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The power of interfaith and intercultural dialogue: How parliaments are joining the conversation


The 6th Intercultural Dialogue Forum took place in Baku, Azerbaijan in May 2024. © ANADOLU / Anadolu via AFP 

With religious tensions and interfaith violence posing significant threats to peace and security today, parliaments as state institutions and parliamentarians as representatives of their communities are beginning to engage more with religions and beliefs. 

With this in mind, in its 2022-2026 strategy, the IPU decided to pioneer a new approach which encourages parliaments to interact more with the ecosystems in which they operate, including representatives of governments, the United Nations, international organizations, academia, civil society, religions, beliefs and faith-based organizations. 

The approach seems to be working with the global parliamentary community which is increasingly using interfaith and intercultural dialogue as tools for promoting peaceful coexistence and the rule of law. 

Dialogue has been fundamental to the IPU’s mandate since its inception in 1889 and is streamlined into all of its work.

The 2017 IPU St. Petersburg Declaration on Promoting cultural pluralism and peace through interfaith and inter-ethnic dialogue recognized that dialogue with faiths, cultures and ethnicities was essential to peace and cultural pluralism and that, as representatives of the people, the world’s parliaments were committed to strengthening normative processes and legal frameworks. 

More recently, the 2023 IPU Manama Declaration on Promoting peaceful coexistence and inclusive societies: Fighting intolerance acknowledged the importance of dialogue, education and awareness-raising as tools for countering different forms of intolerance and fostering inclusion and peaceful coexistence. 

Dedicated events have been emerging for parliamentarians to share good practices on the contribution they or their parliaments are making to integrating interfaith and intercultural dialogue into the exercise of their functions of lawmaking, budgeting, representation and oversight.

The first Parliamentary Conference on Interfaith Dialogue: Working together for our common future took place in Marrakesh in June 2023. It was organized by the IPU together with the Parliament of the Kingdom of Morocco and other partners. Morocco has a long history of interfaith and intercultural engagement. Pope John Paul II visited Morocco in 1985, the first visit of a Pope to a Muslim country.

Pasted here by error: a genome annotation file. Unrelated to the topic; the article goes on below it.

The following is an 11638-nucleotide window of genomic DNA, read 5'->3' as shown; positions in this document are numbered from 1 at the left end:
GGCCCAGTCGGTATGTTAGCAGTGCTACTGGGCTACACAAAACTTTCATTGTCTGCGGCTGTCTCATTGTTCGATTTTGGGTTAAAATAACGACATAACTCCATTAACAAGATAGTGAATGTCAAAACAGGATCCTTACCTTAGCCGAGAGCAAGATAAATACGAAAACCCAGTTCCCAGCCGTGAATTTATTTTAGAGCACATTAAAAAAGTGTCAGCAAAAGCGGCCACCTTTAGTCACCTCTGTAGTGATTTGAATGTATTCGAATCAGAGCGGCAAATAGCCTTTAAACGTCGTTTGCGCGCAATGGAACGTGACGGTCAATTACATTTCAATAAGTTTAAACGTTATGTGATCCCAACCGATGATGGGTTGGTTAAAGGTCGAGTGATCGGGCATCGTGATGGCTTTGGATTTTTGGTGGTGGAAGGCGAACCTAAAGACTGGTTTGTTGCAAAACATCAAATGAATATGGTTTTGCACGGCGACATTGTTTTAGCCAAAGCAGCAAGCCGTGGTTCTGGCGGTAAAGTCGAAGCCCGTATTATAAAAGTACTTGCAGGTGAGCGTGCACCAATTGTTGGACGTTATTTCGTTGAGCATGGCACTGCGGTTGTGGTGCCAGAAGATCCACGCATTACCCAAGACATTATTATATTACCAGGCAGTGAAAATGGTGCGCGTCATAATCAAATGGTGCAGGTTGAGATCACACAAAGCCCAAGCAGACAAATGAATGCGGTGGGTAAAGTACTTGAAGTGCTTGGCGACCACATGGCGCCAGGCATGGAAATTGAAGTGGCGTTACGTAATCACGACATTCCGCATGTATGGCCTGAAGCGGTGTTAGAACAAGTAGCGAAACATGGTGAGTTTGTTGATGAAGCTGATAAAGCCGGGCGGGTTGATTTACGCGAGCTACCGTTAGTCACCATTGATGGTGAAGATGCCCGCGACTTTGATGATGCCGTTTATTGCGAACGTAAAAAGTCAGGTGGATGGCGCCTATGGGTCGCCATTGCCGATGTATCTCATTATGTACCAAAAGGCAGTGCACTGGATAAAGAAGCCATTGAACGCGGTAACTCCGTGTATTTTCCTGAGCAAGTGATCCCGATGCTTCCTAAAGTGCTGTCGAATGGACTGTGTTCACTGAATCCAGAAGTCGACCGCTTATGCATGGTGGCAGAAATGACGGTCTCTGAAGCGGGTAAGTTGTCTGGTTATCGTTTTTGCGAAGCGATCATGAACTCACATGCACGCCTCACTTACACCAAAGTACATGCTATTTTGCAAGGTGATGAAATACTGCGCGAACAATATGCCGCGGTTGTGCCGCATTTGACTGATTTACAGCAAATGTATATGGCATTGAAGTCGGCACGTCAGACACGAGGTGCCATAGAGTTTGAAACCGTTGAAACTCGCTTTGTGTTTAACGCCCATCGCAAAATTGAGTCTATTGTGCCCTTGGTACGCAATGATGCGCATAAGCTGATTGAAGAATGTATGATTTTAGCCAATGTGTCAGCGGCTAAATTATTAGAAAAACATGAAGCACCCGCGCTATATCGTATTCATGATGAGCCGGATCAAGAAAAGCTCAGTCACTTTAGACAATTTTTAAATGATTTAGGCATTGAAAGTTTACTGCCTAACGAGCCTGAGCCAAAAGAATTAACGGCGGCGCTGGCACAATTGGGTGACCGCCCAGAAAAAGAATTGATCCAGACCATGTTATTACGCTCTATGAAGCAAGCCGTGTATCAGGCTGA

The Parliamentary Conference in Marrakesh was attended by over 70 parliamentary delegations. It concluded with the Marrakesh Communiqué, in which parliamentarians acknowledged that interfaith dialogue, which was grounded in support of fundamental rights and freedoms, was important for promoting inclusivity and peaceful coexistence, upholding the rule of law and encouraging collective efforts to achieve a better society, and providing concrete action-points for parliamentarians to follow to these ends. It was circulated at the 77th Session of the UN General Assembly and was acknowledged by the UN High Commissioner for Human Rights, Volker Türk in his Report to the 55th Session of the Human Rights Council. 

In February 2024, the Parliament of Bosnia and Herzegovina, in strategic cooperation with the Muslim World League, organized a Conference meeting of parliamentarians and religious leaders for coexistence and peace, which was held in the debate chamber of the Parliament in Sarajevo. The Conference focused on the wisdoms and good practices of international experts and regional experts from the West Balkan countries vis-à-vis rebuilding cohesive societies in ethno-religiously diverse post-conflict settings and responding to global challenges. It concluded with the Sarajevo Declaration

In May 2024, the 6th World Forum on Intercultural Dialogue took place in Baku, Azerbaijan, under the motto Dialogue for Peace and Global Security: Cooperation and Interconnectivity. It was organized by the Republic of Azerbaijan, in partnership with UNESCO, UN Alliance of Civilizations, the Council of Europe, the Islamic Educational, Scientific and Cultural Organization (ICESCO) and UN Tourism.

The 6th World Forum on Intercultural Dialogue included, for the first time, an Inter‑Parliamentary Conference on The role and best practices of the legislature in the protection of cultural heritage. In attendance were current and former members of national parliaments, and representatives from international parliamentary institutions. Participation from Central Asia and other regional powers was particularly strong. The Conference was live-streamed on UN TV

The energy of the parliamentary community continues; preparations are currently underway for the second edition of the Parliamentary Conference on Interfaith Dialogue, which will be organized by the IPU together with the Italian Parliament and other partners, and take place in Rome in 2025, to coincide with the Year of Jubilee

There are also other active networks of parliamentarians engaging with religion and belief, including cross-party groups or organizations such as the International Panel of Parliamentarians for Freedom of Religion or Belief (IPPFoRB), which has a human rights focus. In February 2024, IPPFoRB established a Southeast Europe network, in addition to networks already existing in Africa and Southeast Asia. 

The IPU continues to develop its own work in this area, in line with the commitments outlined in the Marrakesh Communiqué, including by producing Parliamentary Reports on Religion and Belief, engaging with United Nations bodies, experts, frameworks and commitments intersecting with religion and belief, and responding to the needs of IPU Members.